In the Creative Process, Robert Fritz talks about using the structural tension between our goal and current reality as a “little engine” that moves us forward. He has also talked about how, as structural tension lessens, our drive to do the work also lessens. I’m wondering if the reduction in structural tension accounts for my loss of interest.

Something I’m doing as a way to increase structural tension is to create a more exciting image of the goal. Although I think my written description of the desired outcome in this project is good; certainly good enough to get me to 95% complete, I’m needing something more to do that final 5%.

I like visuals a lot. Sometimes a picture really does capture more than words alone. So for my daily creation I’m drawing a picture of what the finished product will look like. I’ve also included some marketing copy to reinforce the benefits of the article to my intended audience and the benefits to me when it’s completed.

Here’s my goal in a more concrete visual

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I consider this project a success when I’ve completed all the steps in my action plan. Whether an audience responds will be something I study and learn from but not something on which my self esteem rests.

11.10.16 Update

I’ve finished the second written draft of my how to article.

Next thing to do an editorial pass and document the following:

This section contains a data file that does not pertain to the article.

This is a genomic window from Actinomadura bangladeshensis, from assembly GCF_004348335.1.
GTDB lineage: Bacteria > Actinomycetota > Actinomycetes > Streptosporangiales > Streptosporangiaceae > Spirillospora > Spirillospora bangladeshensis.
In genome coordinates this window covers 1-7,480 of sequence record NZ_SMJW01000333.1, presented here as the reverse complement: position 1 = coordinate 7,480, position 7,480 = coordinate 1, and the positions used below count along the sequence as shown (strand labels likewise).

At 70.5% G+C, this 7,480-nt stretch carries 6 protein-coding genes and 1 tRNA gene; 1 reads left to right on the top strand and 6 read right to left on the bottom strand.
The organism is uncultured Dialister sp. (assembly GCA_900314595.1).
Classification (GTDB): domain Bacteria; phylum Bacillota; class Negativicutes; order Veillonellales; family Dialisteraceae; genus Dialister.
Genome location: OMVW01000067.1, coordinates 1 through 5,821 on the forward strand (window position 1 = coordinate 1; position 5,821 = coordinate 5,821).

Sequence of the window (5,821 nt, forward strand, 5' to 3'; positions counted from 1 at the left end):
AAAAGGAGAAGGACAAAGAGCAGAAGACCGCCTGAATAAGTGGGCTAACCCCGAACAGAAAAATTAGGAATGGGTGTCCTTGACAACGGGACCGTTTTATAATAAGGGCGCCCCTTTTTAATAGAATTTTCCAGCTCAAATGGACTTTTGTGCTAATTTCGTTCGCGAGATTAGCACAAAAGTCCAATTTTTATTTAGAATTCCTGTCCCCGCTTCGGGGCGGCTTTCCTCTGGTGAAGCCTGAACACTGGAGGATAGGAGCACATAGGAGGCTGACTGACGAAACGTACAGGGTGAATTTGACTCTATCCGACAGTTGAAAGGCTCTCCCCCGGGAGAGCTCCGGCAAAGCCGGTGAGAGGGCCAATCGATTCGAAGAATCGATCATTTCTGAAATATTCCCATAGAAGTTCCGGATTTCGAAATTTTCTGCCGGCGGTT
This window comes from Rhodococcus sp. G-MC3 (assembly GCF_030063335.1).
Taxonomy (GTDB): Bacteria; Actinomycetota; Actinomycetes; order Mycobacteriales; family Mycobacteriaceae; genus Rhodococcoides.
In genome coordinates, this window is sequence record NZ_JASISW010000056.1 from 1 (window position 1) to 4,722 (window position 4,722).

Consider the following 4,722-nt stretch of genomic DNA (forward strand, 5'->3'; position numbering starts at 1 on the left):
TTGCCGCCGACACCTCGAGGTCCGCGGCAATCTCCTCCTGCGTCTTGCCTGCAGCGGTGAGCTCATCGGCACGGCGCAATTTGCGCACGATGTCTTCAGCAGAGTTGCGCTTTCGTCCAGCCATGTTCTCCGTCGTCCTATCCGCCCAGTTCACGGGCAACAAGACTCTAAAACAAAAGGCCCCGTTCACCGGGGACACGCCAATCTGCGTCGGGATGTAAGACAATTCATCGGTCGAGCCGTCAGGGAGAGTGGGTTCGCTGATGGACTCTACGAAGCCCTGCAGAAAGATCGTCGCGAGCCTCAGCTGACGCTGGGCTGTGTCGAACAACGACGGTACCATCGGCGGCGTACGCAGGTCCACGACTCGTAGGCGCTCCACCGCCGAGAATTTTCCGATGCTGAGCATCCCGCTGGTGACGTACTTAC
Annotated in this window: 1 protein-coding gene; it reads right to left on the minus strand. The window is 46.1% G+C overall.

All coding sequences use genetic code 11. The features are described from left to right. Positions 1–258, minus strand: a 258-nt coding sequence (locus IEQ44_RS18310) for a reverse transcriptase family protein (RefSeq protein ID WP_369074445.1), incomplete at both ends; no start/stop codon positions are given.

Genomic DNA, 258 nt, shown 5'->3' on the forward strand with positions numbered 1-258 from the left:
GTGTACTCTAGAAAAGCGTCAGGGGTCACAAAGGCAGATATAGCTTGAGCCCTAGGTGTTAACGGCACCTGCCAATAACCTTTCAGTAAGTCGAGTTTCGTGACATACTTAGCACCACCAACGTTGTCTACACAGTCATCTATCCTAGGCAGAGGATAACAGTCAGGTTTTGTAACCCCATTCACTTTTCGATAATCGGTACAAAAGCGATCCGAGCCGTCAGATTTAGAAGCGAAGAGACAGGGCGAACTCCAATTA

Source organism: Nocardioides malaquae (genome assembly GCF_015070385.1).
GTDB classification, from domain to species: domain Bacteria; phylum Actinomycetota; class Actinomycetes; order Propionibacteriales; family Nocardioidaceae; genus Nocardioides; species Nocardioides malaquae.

• Changes to make to the text to make the article easier to use assuming no major changes to the content.
  • Changes I would make if I were to do a major update.

Some observations:

  • Maybe someone should take all the graphic applications off my mac. I write this half-jokingly. Nothing swallows me whole in terms of time spent like messing around in Photoshop and Illustrator. Nothing.
  • I surrender! I’m going to purchase an Adobe Illustrator subscription. I would love to become more adept using a free or inexpensive piece of software but Illustrator is the standard language most designers speak.. It’s easier to find classes and get help.

specific Next steps:

  • Print the article as it is currently on WordPress.
  • Make final changes.
  • Publish
  • Send to writing group buddies for feedback.

Insights

As I’ve put together this article I’ve gotten a lot of idea for things I would like to do to make the article more useful to an audience. A limitation that keeps bugging me is my lack of skill when it comes to creating the right images. I’ve already written about this issue and possible solutions. It’s just worth noting that I often like to use images when I’m explaining a concept or giving step by step instructions. I find the right image can take results-based content from “meh” to “yeah!”

One of my continuing challenges is to resist the temptation to raise the bar on my goal as I have ideas for improving the outcome.

I’ve been blowing off my daily creations lately and want to get back into that routine. I guess I’d like to find some objects that are a little more interesting than silver <grin>.

I recently purchased Robert Fritz’ book “The Path of Least Resistance for Managers” and am looking forward to getting into the material. I’m finding that the Creating Your Life course is great for personal project where I’m the main player. I’m curious, however, how do you apply these ideas when you’re working on something which depends on a group of people working together toward a common objective.

11.02.16 Distractions, distractions!